Family Pride in the Park Was Filled With Love, Acceptance

(Photos by David Laurell / Burbank Leader) - Isabel O’Mero, Mayim Bialik and Tracy Tabb came together to stage Burbank’s first pride event.

First published in the Oct. 15 print issue of the Burbank Leader.

Drag queen and recording artist Ms. Jackette Knightley was not easy to miss at the inaugural presentation of Burbank’s Family Pride in the Park event, which was staged at the UMe Federal Credit Union on Magnolia Boulevard late last month.
Decked out in a multi-colored ensemble and towering over the crowd thanks to the five-inch platform boots that augmented her already substantial statuesque height, Ms. Knightley took time out of her tour promoting her latest album “Neon Love” to take part in the family-friendly event which drew close to 300 people.
“This is really a groundbreaking event,” said Ms. Knightley. “And like so many pride events, it’s a part of a process. It takes a lot of people doing a tremendous amount of planning. At first there is some push back, but with love and respect you keep persevering, and then you win.”
The early evening festivities, which included booths manned by local merchants and nonprofit organizations and entertainment, which included the Troubadour Theater Company and the John Burroughs High School Drama Club, were kicked off by a welcome from Burbank Pride Committee President Tracy Tabb.
Following the singing of the National Anthem by Isabella Meneses, Tabb introduced the event’s special guest, Mayim Bialik, best known for playing the title role in NBC’s “Blossom,” neuroscientist Amy Farrah Fowler on the CBS sitcom “The Big Bang Theory,” and now the host of “Jeopardy!”
Prior to taking the stage, Bialik and her son, Miles, mingled with fans and local dignitaries, perused some of the vendors’ wares, and even assisted volunteers in doing some last minute set-up preparations.
Asked why she chose to be a part of this event, Bialik said she had been asked to attend by her longtime friend Isabel O’Mero, who served as the event’s fundraising chair.

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“I have worked in Burbank for many years, and my boys spend a lot of time in Burbank, so I really feel at home here,” Bialik said. “As for this event, I think it’s lovely that so many people can come together to share the spirit of community.”
Making a not-so-veiled reference to a small group who protested the event from across the street, Bialik rolled her eyes.
“In spite of what is going on over there, the important thing is what is going on here — love, acceptance and a lot of hard work by all the volunteers who made this happen.”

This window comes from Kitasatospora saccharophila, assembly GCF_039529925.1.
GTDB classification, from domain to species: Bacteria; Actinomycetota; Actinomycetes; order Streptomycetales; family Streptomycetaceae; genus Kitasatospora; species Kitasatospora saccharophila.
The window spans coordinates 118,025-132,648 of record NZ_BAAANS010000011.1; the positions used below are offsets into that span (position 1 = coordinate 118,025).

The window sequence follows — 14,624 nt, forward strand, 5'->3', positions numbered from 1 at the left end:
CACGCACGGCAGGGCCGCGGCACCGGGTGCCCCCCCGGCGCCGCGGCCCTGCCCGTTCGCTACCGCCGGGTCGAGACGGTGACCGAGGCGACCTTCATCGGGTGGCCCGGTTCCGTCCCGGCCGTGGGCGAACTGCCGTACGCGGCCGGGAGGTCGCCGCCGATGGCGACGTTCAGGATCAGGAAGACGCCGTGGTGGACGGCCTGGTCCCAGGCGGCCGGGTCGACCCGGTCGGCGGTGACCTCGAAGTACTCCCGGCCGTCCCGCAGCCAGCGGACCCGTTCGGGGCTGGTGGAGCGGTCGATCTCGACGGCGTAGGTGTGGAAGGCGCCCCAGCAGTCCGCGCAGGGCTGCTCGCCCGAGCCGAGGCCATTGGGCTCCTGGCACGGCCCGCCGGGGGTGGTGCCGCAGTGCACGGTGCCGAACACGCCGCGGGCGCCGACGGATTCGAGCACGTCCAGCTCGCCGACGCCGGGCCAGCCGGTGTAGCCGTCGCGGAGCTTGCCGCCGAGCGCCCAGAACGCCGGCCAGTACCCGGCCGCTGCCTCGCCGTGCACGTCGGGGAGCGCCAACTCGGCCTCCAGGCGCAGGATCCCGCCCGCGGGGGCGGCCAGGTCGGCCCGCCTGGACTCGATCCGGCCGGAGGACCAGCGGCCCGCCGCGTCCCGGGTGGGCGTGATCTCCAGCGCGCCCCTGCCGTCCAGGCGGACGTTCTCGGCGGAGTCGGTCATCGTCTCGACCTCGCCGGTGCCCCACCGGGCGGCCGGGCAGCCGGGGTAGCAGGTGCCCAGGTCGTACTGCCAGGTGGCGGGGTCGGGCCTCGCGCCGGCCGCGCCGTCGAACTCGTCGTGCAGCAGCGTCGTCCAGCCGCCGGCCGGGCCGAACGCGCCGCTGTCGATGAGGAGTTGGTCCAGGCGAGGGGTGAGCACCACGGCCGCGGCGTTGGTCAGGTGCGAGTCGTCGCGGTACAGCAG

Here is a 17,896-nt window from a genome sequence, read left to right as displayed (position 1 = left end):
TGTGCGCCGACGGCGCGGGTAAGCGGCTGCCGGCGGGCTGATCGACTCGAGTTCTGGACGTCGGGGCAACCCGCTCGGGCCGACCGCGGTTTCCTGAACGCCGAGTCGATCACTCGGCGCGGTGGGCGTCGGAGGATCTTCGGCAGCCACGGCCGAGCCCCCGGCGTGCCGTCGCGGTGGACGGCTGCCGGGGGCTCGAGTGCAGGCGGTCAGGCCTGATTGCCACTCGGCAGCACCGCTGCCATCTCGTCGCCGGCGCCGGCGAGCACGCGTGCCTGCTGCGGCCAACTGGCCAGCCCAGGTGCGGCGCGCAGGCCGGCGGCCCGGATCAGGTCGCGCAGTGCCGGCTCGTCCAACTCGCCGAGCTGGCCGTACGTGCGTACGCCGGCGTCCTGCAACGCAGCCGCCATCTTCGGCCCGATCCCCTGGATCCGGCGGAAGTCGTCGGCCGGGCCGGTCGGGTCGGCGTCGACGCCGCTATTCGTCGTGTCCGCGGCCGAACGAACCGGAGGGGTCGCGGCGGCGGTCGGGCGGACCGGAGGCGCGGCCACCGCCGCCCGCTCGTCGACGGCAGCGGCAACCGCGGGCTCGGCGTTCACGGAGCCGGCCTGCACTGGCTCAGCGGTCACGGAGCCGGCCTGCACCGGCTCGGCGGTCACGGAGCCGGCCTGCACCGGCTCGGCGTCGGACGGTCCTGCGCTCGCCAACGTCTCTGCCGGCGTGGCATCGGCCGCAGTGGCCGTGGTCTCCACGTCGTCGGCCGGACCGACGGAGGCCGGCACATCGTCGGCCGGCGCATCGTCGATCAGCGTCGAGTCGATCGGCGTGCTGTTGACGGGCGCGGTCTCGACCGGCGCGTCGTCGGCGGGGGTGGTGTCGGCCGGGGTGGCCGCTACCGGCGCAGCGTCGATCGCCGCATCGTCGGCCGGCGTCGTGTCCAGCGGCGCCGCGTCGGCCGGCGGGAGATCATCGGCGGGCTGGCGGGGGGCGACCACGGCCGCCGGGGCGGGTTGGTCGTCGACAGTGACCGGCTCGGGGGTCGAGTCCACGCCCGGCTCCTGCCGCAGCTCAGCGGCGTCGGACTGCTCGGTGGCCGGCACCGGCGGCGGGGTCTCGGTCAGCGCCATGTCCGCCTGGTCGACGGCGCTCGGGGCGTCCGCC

In the days after the event, O’Mero, a transgender woman who has been a longtime Burbank resident, reflected on the evening for which the planning began back in the pre-pandemic days of 2020.
“I had been involved with the YMCA’s Social Impact Center, which was the city’s first LGBTQIA-plus resource center,” O’Mero said. “They asked if I would like to be involved in putting on a pride event, and when I joined the committee, I suggested we do it as a family event. I also said it should be right out in the open and in the middle of everything. I believe these events should not be just for the LGBTQIA-plus community. The only way we will all get along and find mutual respect is to be with one another. So, to begin the process I approached the Magnolia Park Merchants Association.”
O’Mero said she went to the association because they have a long history of doing night out events along Magnolia Boulevard which she felt would have a familiarly to attendees. Once she got the association on board, O’Mero, a former script supervisor and television writer, contacted Bialik, whom she has known since her days doing “Blossom.”
“I asked her if we able to pull this together, would she come to throw out the first pitch so to speak,” O’Mero said. “I asked her to just come and say a few words, but she came with her son. They arrived early, helped our volunteers set things up, took selfies with fans, and she even went around checking out the venders and bought a few things.”
Along with Bialik, O’Mero also had praise for the Burbank Police Department.
“The community came together and really worked hard — the association, City Council, Chamber of Commerce, police department, Chief [Michael] Albanese and his captains. They were all on board — nothing but positive and helpful. They were there for us — whatever we needed. The chief was on site for the entire event.”
Along with the aforementioned, O’Mero also lauded others who were responsible for the events success.
Calling it “a wonderful and inclusive evening of love, caring, fun and the making of new friends,” O’Mero said she felt the evening gave a cross-section of people a taste of what their vision was for the event, and what they hope to continue to do.
“They saw who we are,” O’Mero said. “That we want everyone in our community to come together to celebrate our similarities as well as our diversities. They saw that we’re alright.”

DAVID LAURELL may be reached by email at dlaurell@aol.com or (818) 563-1007.